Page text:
Article Text

Improving handover from intensive care to ward medical teams with simple changes to paperwork
  1. Jonathan Messing
  1. Great Western Hospital, United Kingdom
  1. Correspondence to
    Jonathan Messing jon.messing{at}


Medical handover has been highlighted by the General Medical Council[1] as a critical step in patient care, ensuring continuity of care, patient safety, and enabling efficient multidisciplinary functioning. Handover between doctors on the intensive care team and the ward teams in the Great Western Hospital on step down was evaluated by assessing discharge summaries and patient notes, and by following up discharged patients. Handover was found to be present only in the minority of patients and documented in none.

Simple changes were made to discharge paperwork in the form of a prompt and documentation of to whom handover was made, as well as the creation of space in the daily review sheets for patients with outstanding handover to be completed. The initial audit findings were presented at a local meeting to remind staff of the importance of handover. These simple modifications brought the handover rates up to 100% (n=12). The rates of documentation of handover also rose from 0% to 100%. This quality improvement project serves to demonstrate that carefully targeted, simple changes to practice in identified critical areas can produce dramatic as well as legally and ethically required results in a very short space of time.

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Handover from the intensive care team to ward teams on patient step down was noted to be incomplete in several significant cases in the Great Western Hospital in Swindon, United Kingdom. The receiving ward teams were occasionally forced to ask for clarification of plans and opinions in the days following discharge, but answering these questions proved to be difficult since the discharging physician not always present and notes were transported with the patient.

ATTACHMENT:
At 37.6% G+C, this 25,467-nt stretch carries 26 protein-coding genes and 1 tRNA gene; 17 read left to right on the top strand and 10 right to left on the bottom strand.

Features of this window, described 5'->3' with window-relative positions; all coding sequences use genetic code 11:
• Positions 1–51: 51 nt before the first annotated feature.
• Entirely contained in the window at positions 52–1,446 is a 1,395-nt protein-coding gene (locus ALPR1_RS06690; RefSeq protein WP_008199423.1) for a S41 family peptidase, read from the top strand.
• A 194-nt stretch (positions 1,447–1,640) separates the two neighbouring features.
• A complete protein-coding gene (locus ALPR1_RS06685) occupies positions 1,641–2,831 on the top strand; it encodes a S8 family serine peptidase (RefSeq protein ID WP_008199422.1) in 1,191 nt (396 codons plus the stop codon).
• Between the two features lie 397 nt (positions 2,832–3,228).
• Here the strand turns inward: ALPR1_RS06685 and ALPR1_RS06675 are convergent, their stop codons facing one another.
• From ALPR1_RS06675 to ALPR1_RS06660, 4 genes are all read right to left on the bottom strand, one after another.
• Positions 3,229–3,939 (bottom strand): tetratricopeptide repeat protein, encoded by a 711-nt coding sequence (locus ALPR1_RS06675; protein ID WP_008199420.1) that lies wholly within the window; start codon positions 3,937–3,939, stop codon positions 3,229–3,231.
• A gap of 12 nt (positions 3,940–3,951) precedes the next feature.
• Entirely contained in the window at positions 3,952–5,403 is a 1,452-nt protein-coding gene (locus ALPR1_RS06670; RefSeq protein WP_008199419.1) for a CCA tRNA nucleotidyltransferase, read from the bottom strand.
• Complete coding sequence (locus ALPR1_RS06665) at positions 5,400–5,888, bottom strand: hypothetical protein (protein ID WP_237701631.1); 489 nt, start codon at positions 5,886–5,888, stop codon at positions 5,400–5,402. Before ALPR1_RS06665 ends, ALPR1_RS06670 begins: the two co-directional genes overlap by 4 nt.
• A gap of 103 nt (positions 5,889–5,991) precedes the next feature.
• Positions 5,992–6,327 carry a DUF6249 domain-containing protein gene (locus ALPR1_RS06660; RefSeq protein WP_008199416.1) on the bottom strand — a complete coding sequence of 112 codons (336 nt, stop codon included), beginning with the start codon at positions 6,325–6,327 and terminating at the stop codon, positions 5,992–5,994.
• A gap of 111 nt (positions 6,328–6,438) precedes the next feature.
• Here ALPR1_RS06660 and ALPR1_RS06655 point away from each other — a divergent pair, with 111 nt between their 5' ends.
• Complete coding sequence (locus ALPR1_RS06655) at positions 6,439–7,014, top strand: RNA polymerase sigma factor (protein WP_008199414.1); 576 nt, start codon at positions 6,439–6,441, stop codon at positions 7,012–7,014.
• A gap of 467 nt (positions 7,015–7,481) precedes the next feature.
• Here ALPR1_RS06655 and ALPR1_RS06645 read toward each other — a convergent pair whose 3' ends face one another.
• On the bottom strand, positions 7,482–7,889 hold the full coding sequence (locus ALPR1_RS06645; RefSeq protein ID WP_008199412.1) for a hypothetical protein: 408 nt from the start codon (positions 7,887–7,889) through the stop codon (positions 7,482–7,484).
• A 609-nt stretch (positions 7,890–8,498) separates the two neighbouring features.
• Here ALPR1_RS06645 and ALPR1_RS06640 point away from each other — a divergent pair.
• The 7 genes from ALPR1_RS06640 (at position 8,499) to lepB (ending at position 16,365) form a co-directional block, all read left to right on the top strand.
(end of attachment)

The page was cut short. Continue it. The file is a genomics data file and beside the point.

Examples of this included the decision not to operate further in a cranioplasty patient which was not fully documented, as well as the decision not to intervene in a patient with an ST segment elevation myocardial infarct. To assess this objectively, an audit was carried out to quantify the proportion of discharged patients handed over.


It is stated in Good Medical Practice: “You must contribute to the safe transfer of patients between healthcare providers…you must share all relevant information with colleagues involved in your patients’ care within and outside the team, including when you delegate care”[1], while the National Patient Safety Agency highlighted that, "handover of care is one of the most perilous procedures in medicine, and when carried out improperly can be a major contributory factor to subsequent error and harm to patients."[2] It was stated at local induction to the intensive care unit that patients must be handed over to ward teams upon discharge. Difficulties in completing this in a timely manner including out of hours discharges and differing shifts meant that a significant proportion of patients were being handed over inadequately.

Baseline measurement

Patients discharged over a fortnight were followed up to assess discharge and handover. Electronic notes were consulted to document time of completion of internal discharge summary. Paper notes were inspected for documentation of verbal handover and receiving teams were asked if they received one:

- 100% (n=9) of patients had an electronic discharge summary prior to discharge

- 33% (n=3) of patients had a verbal handover to ward staff

- 0% of verbal handovers were documented.

See supplementary file: ds5381.docx - “A comparison of old and updated discharge summary templates”


Interventions included raising the issue to highlight its importance and asking nursing staff to prompt doctors when a patient is being discharged. During presentation of initial audit the intensive care unit staff were consulted regarding what they thought would most help them remember handover. The template for discharge paperwork was modified to include a new line prompting documentation of to whom and at what time verbal handover was made, and the daily handover sheets were modified to include an area for patients discharged out of hours and not yet handed over.